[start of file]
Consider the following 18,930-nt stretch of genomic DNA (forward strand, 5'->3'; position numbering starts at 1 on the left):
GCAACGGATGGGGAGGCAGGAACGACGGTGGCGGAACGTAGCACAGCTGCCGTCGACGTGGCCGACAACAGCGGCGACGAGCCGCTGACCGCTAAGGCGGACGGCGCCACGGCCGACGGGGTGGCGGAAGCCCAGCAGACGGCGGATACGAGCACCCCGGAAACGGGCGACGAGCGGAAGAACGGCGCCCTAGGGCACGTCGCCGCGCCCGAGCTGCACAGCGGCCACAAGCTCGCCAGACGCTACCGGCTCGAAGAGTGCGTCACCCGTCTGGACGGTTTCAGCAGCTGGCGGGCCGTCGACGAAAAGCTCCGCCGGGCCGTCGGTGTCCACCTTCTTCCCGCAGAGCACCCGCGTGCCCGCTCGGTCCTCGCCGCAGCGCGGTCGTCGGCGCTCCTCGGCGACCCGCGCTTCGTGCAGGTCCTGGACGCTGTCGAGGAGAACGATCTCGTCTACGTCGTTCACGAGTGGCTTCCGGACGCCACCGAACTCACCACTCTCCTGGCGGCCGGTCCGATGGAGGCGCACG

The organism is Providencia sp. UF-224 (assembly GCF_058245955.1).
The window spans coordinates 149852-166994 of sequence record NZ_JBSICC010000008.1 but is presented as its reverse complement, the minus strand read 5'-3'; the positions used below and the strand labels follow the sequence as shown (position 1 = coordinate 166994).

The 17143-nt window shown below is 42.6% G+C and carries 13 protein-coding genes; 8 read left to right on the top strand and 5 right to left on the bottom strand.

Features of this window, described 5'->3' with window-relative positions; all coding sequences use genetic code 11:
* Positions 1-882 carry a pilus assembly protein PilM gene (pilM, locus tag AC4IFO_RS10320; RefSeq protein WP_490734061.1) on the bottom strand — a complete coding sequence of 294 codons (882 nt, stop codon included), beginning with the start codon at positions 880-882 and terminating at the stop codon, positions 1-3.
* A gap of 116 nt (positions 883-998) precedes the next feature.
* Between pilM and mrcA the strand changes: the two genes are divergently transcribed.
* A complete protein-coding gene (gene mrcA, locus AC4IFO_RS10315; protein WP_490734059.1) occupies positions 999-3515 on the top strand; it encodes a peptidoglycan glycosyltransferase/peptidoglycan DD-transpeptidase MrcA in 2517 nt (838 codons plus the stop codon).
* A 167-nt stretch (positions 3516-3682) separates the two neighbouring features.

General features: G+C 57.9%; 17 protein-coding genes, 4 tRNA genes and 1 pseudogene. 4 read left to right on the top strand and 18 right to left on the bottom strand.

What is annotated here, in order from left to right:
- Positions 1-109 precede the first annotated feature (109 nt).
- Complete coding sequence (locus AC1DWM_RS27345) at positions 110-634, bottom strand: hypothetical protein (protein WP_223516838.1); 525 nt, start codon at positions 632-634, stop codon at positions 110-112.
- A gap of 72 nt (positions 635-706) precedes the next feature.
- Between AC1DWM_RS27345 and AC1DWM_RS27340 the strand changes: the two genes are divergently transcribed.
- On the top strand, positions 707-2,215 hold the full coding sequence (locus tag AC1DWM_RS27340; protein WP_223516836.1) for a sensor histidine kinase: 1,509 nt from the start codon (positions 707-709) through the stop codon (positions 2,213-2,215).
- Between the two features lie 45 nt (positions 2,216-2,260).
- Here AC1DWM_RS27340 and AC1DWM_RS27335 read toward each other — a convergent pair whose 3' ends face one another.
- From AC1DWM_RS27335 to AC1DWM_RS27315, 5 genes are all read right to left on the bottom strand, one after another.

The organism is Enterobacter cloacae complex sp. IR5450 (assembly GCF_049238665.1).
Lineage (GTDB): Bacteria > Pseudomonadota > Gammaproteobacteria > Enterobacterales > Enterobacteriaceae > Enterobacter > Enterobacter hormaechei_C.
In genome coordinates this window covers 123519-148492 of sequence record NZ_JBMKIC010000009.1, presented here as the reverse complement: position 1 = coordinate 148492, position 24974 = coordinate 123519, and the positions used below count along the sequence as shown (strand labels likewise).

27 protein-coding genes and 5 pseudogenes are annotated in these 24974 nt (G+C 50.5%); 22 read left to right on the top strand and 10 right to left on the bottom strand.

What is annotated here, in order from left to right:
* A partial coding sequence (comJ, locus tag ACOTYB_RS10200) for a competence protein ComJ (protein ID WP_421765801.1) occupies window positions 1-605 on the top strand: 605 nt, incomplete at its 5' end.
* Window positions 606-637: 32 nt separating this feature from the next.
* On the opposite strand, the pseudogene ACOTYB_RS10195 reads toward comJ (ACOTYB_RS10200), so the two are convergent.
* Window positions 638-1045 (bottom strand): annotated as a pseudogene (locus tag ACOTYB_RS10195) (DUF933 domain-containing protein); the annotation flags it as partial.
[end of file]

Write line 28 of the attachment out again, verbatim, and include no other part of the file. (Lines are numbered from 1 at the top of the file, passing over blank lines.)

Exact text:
* Window positions 606-637: 32 nt separating this feature from the next.